hi Mint, a lot of Buddhists in the west, myself included, are like you, coming to the Dharma from another religious background (predominantly Christian). and a lot of us carry a deal of anger and bitter resentment towards our religious backgrounds and upbringings. i guess this is maybe natural and to a degree understandable. but it is important, as your post acknowledges, to make peace with all of that.
i only have my personal experience to share i'm afraid and i hope, at best, that it is useful and, at least, mildy interesting to read. My dad was a rector for the Church of England but quit the ministry when i was 14. My mother was, and still is, very devout. Myself, in a fit of immature adolescent rebellion, decided it was all bullshit and that alcohol and drugs was much more interesting than God and communion. As i got a little older, i became interested in other religions, inc. Buddhadharma, but never really settled down into one - just skimmed the surface reading as much as possible about all the different kinds without really going indepth into any of them. Anyhoos, to make a long and tedious story a little less long and tedious, i kept being drawn back to Buddhadharma. A few years later i was fortunate to find a sangha, good teacher and tradition i was happy in. The End.
i was still carrying that anger and resentment at my religious upbringing with me. Now, both my parents had been nothing but supportive of my decision to follow Buddhadharma - my mother even visiting the temple with me on several occasions. When my master told me i should take retreat at the Head Temple here in Fukuoka, i ummed and ahed and hesitated while both my parents encouraged me to do so. Similarly, when i was invited to live at Sanrin Soja, it was my parents who supported and encouraged me to say yes.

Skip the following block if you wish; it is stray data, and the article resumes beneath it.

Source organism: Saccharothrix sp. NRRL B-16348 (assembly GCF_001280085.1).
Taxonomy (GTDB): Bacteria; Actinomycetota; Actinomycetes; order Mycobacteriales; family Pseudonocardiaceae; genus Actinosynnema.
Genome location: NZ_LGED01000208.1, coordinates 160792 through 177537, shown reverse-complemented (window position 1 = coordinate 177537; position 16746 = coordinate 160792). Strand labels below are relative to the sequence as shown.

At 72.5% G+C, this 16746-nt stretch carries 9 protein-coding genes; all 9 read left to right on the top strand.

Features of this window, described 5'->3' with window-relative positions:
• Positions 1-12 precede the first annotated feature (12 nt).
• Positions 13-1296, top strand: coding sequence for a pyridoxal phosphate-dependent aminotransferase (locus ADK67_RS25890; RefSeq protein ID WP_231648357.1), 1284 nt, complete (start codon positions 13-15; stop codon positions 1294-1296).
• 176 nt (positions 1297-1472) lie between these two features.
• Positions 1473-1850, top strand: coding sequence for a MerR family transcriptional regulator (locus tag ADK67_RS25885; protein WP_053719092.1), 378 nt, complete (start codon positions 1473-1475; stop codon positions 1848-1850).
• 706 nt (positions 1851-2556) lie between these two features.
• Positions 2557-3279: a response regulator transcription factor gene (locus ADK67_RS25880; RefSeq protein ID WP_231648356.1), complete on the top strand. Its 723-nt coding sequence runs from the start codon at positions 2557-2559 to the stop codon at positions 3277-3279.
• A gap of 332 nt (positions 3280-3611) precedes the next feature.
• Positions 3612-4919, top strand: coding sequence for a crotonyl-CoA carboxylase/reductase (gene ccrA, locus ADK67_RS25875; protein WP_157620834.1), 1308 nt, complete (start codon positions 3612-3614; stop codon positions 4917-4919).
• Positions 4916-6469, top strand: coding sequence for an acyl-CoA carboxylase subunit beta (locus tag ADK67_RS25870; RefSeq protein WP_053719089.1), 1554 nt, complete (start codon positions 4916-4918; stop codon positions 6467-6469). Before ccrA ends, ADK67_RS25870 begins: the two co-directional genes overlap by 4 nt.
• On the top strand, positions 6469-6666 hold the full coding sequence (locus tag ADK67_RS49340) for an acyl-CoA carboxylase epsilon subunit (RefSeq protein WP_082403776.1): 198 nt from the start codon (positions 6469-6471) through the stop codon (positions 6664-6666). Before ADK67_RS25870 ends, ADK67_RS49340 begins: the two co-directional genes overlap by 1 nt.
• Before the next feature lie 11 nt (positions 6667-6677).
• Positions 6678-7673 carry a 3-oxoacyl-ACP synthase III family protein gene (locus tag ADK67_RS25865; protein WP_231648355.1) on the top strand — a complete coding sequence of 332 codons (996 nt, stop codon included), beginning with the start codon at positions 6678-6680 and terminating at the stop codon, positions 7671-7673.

Shortly before i went on retreat, i remember talking to my mother about our respective faiths. i told her it was very important for me to aspire to birth in Sukhavati so that i could return and free her from the rounds of Samsara. But during retreat, realising the support and encouragement, genuine interest that she had shown towards my own path - i realised how selfish and full of shit i had been. i never treated her own path with such interest, never gave her support and encouragement, quite the opposite - i viewed it with quiet disdain. And i realised - it's not a case of me being born in Sukhavati, returning and liberating her, because all the time, she had been carrying me on her back toward the Pure Land! i was just too blinded and self absorbed to realise.
i guess if there's a point to any of this it's that i was lucky enough to know someone (in this case my mother) who was open-minded, non-judging and loving enough to accept that someone had chosen a different path, one other than Christianity. If you are lucky enough to know anyone or can find anyone like that, and talk honestly and frankly with them, it can go a long to helping make peace and shedding that anger and resentment.
wishing you the best mate